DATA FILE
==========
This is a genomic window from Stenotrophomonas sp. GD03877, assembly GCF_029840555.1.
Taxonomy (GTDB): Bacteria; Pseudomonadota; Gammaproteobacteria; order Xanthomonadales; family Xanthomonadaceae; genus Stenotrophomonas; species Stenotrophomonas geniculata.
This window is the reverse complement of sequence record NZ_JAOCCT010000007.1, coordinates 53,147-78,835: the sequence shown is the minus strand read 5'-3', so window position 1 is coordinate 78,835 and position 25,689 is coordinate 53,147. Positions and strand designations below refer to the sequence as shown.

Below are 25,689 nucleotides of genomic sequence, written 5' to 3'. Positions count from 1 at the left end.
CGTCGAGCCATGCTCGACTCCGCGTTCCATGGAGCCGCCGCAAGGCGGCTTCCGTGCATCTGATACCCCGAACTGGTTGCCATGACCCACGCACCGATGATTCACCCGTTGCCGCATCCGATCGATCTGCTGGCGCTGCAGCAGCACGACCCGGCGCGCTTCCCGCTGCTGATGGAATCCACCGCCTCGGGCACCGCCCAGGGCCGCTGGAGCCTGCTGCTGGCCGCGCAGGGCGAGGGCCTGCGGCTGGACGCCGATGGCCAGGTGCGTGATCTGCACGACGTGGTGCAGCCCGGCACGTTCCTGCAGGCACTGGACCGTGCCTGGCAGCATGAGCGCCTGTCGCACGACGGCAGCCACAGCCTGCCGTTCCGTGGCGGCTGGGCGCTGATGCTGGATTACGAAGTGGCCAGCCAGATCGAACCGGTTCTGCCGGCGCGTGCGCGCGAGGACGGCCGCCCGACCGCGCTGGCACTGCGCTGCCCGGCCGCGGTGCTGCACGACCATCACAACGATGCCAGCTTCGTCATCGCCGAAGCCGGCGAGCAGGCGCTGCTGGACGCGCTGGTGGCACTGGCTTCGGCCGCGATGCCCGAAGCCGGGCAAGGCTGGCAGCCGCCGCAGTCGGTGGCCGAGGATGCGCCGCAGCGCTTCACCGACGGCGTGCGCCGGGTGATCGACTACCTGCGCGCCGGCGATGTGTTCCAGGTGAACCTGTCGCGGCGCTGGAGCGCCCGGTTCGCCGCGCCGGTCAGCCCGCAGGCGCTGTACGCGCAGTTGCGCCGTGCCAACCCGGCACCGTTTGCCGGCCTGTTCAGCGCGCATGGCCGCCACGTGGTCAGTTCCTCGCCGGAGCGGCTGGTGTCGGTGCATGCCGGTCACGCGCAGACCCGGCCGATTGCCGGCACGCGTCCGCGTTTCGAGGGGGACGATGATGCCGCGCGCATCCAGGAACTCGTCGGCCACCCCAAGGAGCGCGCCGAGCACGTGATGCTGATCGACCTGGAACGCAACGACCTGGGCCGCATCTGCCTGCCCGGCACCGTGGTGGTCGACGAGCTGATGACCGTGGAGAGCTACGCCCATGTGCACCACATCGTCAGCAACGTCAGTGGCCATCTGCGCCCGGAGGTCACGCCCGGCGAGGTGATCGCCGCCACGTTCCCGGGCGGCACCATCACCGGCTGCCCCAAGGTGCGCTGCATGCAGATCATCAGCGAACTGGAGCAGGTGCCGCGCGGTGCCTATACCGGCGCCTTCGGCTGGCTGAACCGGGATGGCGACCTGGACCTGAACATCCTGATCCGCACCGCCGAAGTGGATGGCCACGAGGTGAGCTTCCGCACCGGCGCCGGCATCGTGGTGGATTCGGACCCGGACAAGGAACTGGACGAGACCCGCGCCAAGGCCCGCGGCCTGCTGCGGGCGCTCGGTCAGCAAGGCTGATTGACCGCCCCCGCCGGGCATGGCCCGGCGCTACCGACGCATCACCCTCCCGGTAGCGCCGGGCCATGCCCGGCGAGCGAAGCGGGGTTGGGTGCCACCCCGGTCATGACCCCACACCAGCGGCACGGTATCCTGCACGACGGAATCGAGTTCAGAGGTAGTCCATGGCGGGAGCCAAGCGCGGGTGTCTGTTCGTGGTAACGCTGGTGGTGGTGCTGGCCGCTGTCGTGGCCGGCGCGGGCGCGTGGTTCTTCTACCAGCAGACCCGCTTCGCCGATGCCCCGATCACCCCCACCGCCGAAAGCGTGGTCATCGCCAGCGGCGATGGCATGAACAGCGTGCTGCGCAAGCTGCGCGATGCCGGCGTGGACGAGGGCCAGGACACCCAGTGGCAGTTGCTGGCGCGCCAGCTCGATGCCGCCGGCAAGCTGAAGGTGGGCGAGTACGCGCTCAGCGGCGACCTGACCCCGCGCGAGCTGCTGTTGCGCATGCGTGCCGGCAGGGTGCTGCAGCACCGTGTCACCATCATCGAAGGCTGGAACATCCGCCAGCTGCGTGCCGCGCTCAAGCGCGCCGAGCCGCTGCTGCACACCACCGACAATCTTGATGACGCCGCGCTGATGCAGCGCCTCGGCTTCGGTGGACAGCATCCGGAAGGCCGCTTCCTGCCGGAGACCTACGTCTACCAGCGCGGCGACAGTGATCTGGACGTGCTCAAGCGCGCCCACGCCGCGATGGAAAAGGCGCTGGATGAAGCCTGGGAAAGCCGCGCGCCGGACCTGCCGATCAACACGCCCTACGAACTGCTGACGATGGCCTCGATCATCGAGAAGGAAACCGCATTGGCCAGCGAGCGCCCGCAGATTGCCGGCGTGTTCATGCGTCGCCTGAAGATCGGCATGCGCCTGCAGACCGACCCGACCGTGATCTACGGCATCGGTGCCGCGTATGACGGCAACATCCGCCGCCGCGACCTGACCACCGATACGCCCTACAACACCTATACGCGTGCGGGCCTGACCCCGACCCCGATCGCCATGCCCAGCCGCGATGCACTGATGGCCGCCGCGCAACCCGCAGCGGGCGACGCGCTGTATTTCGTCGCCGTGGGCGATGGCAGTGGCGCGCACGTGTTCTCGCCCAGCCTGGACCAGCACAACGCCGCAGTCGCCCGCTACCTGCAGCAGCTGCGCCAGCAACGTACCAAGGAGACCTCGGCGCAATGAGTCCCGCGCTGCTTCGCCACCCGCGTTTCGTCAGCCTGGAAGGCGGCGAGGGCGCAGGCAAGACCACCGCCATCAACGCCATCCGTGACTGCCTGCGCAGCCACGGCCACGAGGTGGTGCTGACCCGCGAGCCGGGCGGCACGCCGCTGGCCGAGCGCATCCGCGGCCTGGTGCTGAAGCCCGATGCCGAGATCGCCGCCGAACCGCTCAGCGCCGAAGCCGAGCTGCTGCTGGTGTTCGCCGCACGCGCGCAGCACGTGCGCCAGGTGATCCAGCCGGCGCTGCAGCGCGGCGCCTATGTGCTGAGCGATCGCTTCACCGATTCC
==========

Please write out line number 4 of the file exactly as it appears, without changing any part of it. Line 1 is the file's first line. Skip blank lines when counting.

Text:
Below are 25,689 nucleotides of genomic sequence, written 5' to 3'. Positions count from 1 at the left end.